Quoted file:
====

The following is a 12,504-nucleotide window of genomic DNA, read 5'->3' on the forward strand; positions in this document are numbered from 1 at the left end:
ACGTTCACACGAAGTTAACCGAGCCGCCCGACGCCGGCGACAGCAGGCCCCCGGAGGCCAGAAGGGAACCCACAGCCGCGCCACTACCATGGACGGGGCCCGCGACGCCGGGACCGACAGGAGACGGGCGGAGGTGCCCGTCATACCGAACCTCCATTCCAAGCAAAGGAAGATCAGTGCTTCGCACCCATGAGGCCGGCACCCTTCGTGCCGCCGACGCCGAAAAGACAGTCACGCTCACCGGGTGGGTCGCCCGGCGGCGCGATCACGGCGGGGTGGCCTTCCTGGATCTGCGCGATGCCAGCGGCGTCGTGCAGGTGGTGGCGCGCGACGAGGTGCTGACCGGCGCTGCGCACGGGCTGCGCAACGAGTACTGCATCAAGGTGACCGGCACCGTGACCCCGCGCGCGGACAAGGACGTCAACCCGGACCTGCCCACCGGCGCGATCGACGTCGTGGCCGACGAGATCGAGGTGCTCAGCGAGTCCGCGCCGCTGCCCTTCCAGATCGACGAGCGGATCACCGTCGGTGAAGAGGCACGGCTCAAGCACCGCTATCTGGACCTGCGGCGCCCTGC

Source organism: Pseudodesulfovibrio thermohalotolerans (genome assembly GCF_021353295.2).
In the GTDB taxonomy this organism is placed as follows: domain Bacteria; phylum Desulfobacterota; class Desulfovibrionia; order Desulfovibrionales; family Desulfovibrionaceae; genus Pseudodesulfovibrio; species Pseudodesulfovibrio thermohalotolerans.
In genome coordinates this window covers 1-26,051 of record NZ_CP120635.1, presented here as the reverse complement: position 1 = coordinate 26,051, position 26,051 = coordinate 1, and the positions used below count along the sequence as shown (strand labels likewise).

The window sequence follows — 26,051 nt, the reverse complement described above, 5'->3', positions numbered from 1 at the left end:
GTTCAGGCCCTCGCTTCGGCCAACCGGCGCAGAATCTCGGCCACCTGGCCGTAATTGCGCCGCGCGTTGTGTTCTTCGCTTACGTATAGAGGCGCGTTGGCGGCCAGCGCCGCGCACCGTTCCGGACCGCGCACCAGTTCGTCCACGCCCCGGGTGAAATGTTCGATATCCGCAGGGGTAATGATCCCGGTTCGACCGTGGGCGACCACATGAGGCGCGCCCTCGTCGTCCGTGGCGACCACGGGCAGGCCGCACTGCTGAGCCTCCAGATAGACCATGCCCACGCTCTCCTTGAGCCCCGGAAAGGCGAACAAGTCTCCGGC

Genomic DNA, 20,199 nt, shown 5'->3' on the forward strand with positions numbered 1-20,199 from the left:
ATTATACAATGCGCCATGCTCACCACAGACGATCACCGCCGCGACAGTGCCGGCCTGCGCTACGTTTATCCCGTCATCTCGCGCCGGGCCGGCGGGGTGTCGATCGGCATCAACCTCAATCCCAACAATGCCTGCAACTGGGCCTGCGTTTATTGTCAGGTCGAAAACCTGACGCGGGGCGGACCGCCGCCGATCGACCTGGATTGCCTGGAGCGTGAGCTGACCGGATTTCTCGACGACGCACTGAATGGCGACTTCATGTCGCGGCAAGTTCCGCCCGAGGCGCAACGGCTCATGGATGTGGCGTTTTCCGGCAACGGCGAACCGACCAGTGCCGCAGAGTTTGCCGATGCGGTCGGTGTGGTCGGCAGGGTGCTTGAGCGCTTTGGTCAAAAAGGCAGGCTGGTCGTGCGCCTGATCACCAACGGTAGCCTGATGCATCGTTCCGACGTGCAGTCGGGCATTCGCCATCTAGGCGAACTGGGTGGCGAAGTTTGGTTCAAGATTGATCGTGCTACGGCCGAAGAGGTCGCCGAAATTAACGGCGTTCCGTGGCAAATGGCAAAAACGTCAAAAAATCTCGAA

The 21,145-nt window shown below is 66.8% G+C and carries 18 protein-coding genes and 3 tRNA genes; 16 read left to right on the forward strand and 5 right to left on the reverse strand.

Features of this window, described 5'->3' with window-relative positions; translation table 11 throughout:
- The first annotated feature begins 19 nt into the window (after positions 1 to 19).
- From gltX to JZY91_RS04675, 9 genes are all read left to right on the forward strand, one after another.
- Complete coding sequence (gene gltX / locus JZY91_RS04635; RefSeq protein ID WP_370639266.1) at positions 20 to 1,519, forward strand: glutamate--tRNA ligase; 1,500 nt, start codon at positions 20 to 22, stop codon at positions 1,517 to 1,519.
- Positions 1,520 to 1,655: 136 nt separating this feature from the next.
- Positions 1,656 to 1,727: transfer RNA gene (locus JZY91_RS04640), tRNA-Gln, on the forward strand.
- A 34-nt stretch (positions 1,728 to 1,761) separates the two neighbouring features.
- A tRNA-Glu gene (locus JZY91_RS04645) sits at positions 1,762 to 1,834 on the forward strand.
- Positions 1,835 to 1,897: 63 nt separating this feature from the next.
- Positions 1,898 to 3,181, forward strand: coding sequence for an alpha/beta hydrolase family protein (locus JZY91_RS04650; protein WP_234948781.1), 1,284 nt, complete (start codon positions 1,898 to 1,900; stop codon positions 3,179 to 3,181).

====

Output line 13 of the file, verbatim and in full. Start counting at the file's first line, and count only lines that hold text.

- From gltX to JZY91_RS04675, 9 genes are all read left to right on the forward strand, one after another.